• Thursday, July 25, 2024
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The de facto and de jure largest economies in Africa: Whither the similarities?


I  didn’t choose to be born in Nigeria neither did I choose to be born to Nigerian parents, but I consider myself opportune to be a citizen of this great country. After all, my dear country takes the cake as the nation with the most oxymoronic contraptions. A nation with 70% of the populace living below the poverty line, yet crowned the happiest people on earth, the most religious country in the world yet one of the most corrupt, a nation where public servants are lords and masters. A government that celebrates her dictators and detractors yet disparage her loyal high flyers.

A people that celebrate funerals with pump and pageantry, not minding that the dead were actually starved and deprived. We love to remember them long after they are gone, even though no legacy of theirs survived their lifetime. We love our egos massaged with congratulatory messages in the dailies for being appointed delegates to the national confab, and we love our titles and appendages like an oriental loves jewelry; it is commonplace for an individual to be addressed as Honorable Chief Dr. Mrs. ABC (MON). All these incongruities that assault the common sense make us the enigma that we are amongst the comity of nations.

Nigeria, the giant of Africa, prepares to take her rightful place as the largest economy in Africa at the release of the rebased GDP; many view this with cautious optimism as the underlying fundamentals remain basically the same. The rebasing is expected to capture the structural changes that have taken place in Nigeria over the last two decades. Many wonder what this new status translates into for the average Nigerian. Unfortunately, not much in the immediacy, but if properly managed, it should be a harbinger of good tidings. For one, some of the macroeconomic ratios that signal the viability of an economy will all of a sudden look better than they previously did. The public debt to GDP ratio will drop, so also will the ratio of budget deficit to GDP. It will also show the GDP per capita closer to $2600 from $1600. All these will make it almost impossible for the world not to pay closer attention to the largest economy in Africa.

A comparison of some parameters for Nigeria with that of South Africa, the country we are about to leapfrog, however, shows the enormity of the task ahead of us if we are to truly live up to the billing. South Africa’s GDP per capita was estimated at about $7508 in 2012 compared to the $2600 projected for Nigeria. Labor productivity of an average South African is about three times that of a Nigerian. The annual electricity generated in 2012 by Nigeria expressed in kilowatt-hours was about 20.13bn, whereas, that of South Africa was 238.3bn. Without adequate power generation and at a reasonable cost, the competitiveness of Nigeria on the global scene will be greatly impeded. Nigeria also lags behind South Africa in rail transport infrastructure. Rail transport forms the bedrock of economic competitiveness, as it helps in the exchange of goods and services at a relatively lower cost. According to the World Bank, South Africa has a total railway stock of 20,192KM compared to Nigeria’s stock of 3,505KM. Lack of functional transportation systems and network is deleterious to our economic development.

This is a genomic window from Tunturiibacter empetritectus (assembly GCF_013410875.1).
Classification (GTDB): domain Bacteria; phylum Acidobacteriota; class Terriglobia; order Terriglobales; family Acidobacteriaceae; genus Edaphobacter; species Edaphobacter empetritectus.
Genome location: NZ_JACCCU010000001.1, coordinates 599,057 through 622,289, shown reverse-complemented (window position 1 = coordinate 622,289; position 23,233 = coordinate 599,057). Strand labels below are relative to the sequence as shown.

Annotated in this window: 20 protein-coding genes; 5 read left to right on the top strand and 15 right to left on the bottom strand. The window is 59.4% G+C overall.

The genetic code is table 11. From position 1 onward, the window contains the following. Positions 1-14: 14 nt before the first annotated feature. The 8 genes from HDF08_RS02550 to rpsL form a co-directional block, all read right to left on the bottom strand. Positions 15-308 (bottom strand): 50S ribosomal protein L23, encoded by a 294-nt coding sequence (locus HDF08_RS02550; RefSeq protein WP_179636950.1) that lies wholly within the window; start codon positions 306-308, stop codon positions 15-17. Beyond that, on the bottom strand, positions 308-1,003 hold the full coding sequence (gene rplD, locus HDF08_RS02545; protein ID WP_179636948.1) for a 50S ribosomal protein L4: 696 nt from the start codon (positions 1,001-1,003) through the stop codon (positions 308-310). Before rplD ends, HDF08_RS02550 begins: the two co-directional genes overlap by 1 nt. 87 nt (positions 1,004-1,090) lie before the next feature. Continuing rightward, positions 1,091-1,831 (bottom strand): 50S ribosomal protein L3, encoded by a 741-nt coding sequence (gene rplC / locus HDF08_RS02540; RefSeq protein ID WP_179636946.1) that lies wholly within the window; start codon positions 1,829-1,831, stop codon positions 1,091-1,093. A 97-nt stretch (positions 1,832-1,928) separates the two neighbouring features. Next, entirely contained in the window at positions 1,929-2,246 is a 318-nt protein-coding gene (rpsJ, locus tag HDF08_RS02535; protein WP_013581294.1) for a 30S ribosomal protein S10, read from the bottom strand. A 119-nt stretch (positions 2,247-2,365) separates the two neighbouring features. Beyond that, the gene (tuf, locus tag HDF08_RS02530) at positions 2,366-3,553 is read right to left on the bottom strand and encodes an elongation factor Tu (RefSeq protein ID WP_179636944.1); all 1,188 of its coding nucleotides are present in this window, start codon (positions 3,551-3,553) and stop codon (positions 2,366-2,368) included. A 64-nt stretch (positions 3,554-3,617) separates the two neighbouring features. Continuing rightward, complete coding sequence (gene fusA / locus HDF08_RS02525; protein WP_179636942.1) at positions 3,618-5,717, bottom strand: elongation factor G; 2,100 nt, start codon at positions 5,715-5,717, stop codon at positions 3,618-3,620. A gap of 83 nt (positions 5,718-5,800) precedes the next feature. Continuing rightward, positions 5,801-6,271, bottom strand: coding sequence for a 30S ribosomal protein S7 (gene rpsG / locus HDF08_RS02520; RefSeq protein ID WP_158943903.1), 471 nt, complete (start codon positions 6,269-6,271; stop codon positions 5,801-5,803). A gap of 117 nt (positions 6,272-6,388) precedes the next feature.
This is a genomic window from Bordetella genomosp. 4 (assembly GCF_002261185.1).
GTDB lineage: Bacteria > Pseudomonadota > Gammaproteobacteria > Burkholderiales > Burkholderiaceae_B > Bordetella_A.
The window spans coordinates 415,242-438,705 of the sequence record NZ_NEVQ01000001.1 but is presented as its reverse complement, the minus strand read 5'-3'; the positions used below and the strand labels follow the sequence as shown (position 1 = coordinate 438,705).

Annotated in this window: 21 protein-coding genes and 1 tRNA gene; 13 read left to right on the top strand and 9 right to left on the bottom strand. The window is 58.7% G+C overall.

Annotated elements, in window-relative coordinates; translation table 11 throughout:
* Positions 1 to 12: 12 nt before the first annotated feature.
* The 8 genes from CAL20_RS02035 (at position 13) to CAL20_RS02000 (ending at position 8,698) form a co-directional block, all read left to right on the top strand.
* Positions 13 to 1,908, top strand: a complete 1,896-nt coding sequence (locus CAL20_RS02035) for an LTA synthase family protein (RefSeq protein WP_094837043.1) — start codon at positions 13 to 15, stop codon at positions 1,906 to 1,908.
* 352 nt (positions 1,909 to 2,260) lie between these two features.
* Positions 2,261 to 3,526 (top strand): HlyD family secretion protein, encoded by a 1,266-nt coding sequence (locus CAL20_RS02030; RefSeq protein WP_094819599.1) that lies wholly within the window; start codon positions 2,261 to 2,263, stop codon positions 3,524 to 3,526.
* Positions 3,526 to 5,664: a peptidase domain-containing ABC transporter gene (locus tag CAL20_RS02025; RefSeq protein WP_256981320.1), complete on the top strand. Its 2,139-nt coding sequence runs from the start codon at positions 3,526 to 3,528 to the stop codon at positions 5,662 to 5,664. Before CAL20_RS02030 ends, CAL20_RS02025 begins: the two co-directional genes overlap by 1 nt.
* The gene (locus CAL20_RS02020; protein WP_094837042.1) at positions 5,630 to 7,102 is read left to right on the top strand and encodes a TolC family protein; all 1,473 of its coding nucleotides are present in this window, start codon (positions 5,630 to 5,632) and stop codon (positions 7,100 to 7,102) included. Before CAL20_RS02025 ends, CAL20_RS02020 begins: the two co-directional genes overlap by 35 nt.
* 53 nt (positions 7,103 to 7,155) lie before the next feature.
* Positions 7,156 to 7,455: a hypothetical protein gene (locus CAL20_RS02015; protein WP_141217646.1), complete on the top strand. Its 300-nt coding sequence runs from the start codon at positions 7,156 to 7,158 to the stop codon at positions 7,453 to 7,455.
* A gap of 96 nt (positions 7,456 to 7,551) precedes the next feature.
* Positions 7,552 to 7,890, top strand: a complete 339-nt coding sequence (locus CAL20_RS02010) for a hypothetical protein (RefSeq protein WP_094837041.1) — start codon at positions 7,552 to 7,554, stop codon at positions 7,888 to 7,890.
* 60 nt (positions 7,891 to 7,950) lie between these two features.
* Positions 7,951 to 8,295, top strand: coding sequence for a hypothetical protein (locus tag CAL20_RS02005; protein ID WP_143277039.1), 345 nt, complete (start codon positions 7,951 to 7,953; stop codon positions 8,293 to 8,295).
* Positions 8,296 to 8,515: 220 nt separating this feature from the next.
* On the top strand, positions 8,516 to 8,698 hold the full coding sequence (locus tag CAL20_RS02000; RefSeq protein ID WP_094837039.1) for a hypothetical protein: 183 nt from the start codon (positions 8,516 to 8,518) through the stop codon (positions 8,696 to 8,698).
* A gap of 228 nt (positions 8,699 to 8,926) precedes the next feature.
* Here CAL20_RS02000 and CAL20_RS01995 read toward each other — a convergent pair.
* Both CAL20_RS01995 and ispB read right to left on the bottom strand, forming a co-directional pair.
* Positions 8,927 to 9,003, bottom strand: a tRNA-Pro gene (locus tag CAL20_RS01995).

South Africa also boasts a deeper and more sophisticated financial market than Nigeria. The World Bank estimated the market capitalization of the listed companies on South Africa’s stock exchange in 2012 at $612bn compared to that of Nigeria which stood at $56bn in 2012. The largest bank in South Africa, Standard Bank Group, had a total asset of $185bn in 2011, compared to the $19bn total asset of First Bank Nigeria. The combined assets of all the Nigerian banks at that point was lower than that of the largest bank in South Africa.

As we prepare to ‘celebrate’ overtaking South Africa as the largest economy in Africa, and the flurry of congratulatory messages flood the dailies. Let us endeavor to look at the bigger picture and realize it’s not yet Uhuru. There’s still a lot to be done in ensuring that economic size translates into inclusive growth that cascades down to the bottom of the pyramid. It’s time to stand and be counted. On my part, I’m gearing up for a comic relief on the comedic messages I envisage will throng the dailies congratulating the President, Senators, Governors, Pastors, Emirs, Obas, and Citizens for being part of the largest economy in Africa, and making it a reality in our lifetime.

Olugbenga A. Olufeagba